I was similarly wary of the Märzen, having been previously bitten by the sickly monstrosities of Samuel Adams Octoberfest and Winter Lager. This dark gold fellow was rather better, though. Still sweet, but with a tasty and warming fresh bread character and a solid chewy body. Not mind-blowing, but decent, and pretty much the only märzen on the market.

Best of the lot, however, is the Hefeweizen. I haven't complained about the Yanks putting European-style beer into kiddie-sized bottles in ages, but this one deserves it. It doesn't really taste like any actual German weiss I know -- it's much sweeter, with the emphasis on the bubblegum-and-bananas end of the flavour scale, and rather thinner than I'd have liked, but it's still a tasty drop and enjoyably chuggable. But I just don't get that proper quaffing sensation without at least a half litre in front of me.

The other three beers are much more what one would expect from the western US. The marketing literature didn't say what variety of citrus American hops were being used, but they're being used all right. Staggeringly, Speakeasy's Big Daddy IPA, the last one I tried, isn't the massive IBU-fest I was expecting. It's a beautiful pale amber hue and gives off surprisingly subtle fragrant hoppy aromas. The foretaste is quite strong and sweet, from the Munich malt providing 6.5% ABV, but despite the dry hopping I get very little by way of bitter flavours at the end. Having felt the bitterness building in the other two beers, I was secretly relieved that this one let me off lightly. Though I can't help but wonder what the souped-up double version of it is like.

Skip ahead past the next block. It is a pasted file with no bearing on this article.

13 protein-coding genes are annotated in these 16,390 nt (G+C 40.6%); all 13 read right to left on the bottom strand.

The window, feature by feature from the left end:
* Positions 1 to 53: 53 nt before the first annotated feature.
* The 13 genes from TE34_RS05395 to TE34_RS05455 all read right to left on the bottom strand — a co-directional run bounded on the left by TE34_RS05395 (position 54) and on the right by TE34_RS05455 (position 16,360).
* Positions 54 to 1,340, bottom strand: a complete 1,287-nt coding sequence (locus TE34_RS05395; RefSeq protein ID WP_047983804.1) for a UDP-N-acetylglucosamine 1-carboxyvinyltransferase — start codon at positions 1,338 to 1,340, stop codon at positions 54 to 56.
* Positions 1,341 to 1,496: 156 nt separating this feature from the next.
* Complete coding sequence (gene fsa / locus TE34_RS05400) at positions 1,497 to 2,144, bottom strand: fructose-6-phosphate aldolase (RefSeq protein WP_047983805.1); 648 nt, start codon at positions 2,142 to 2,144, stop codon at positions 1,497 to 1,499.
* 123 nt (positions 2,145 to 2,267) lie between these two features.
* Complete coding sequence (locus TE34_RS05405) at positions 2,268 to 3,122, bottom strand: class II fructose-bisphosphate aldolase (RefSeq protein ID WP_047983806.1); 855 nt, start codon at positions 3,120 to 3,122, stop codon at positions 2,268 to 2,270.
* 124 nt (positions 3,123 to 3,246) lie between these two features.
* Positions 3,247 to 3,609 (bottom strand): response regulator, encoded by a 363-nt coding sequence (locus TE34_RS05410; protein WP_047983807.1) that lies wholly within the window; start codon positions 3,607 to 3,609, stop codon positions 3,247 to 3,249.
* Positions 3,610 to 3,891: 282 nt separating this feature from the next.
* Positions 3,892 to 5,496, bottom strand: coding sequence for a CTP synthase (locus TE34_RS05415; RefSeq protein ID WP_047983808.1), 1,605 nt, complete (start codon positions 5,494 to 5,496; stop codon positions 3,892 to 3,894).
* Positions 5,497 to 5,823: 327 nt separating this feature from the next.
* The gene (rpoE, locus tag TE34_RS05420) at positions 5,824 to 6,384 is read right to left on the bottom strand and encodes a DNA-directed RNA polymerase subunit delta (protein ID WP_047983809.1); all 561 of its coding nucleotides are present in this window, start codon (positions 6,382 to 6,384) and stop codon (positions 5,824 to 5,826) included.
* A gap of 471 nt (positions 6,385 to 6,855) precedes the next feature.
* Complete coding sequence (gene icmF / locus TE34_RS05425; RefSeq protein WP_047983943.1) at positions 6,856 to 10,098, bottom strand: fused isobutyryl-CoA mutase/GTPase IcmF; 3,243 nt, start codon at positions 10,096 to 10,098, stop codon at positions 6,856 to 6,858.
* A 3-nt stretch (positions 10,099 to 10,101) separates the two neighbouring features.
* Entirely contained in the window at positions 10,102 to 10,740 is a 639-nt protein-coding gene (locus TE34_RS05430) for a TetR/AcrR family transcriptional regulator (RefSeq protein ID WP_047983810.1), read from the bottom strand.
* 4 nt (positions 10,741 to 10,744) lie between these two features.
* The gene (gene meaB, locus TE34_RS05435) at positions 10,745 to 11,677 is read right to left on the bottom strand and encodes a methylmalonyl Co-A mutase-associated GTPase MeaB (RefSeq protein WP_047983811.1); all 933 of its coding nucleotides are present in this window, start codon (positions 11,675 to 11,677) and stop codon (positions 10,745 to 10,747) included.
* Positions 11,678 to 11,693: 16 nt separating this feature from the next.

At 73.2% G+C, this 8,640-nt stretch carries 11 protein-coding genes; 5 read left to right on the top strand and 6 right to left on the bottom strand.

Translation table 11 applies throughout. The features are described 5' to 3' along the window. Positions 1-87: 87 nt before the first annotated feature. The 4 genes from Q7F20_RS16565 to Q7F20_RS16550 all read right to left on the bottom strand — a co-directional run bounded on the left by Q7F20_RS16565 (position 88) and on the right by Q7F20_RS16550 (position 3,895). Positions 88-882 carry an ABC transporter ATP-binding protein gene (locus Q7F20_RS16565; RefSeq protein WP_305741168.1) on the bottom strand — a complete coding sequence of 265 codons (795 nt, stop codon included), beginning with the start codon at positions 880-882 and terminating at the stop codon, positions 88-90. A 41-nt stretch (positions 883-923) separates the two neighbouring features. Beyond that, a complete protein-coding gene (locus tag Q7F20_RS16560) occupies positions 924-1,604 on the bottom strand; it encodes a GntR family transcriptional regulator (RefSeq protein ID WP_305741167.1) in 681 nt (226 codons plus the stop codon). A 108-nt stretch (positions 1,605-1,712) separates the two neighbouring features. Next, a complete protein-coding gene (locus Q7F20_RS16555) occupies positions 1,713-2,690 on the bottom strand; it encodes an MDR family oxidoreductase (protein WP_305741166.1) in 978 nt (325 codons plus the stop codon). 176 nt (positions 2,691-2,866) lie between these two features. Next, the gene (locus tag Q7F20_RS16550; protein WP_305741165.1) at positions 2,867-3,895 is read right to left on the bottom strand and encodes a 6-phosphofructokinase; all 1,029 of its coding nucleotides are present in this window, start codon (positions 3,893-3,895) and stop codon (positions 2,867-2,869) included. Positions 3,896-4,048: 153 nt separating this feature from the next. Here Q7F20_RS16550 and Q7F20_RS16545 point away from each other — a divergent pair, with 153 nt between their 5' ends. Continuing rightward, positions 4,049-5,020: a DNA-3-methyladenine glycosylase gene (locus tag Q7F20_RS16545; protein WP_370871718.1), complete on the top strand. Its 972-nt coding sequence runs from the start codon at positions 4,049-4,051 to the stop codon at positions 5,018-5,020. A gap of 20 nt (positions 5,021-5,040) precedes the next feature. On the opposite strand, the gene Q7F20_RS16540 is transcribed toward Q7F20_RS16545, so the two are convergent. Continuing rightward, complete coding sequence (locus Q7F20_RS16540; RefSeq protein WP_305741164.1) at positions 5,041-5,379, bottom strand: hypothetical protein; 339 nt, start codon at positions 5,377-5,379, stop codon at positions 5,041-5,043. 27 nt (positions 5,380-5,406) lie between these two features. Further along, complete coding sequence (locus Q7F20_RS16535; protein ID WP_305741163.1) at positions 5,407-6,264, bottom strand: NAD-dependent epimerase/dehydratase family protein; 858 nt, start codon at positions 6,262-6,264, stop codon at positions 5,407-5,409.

Slightly down the alcohol scale, at 6.1% ABV, Prohibition amber ale is well up the flavour scale in comparison to Big Daddy. The nose provides a lovely, oily, resinous overture, but surprisingly, once again, it's malt at the forefront. The slightly dark, toffee-and-marzipan notes are topped up with a quite gorgeous sharp orange-grapefruit bite, and the resulting exquisitely balanced flavour just runs and runs. I have a feeling this is going to be one of my regular beers for the next while.

Finishing on a lighter note, there's Untouchable: named, I assume, for the fact that it has a superb aroma of citrus hops but loses its way somewhat once it's past the lips. The distinct west-coast hops bitterness is there all right, as is the toffee malt base, but they are shadows of the same thing in Prohibition. In the unlikely event that Prohibition doesn't do it for you, then here's a lighter, friendlier blander alternative that's still well-made and tasty.

So that's it from this strange and exciting new shipment. I've nothing further to add except to wish the boys luck in their ballsy attempt to make money out of Ireland's beer drinkers by selling them quality product. I won't say it can't be done -- of course it can -- but it's not going to be easy. I've heard already that the management of one of Dublin's well-reputed beer off licences has tried the beers, liked them, but won't stock them. Up against that, what do you do?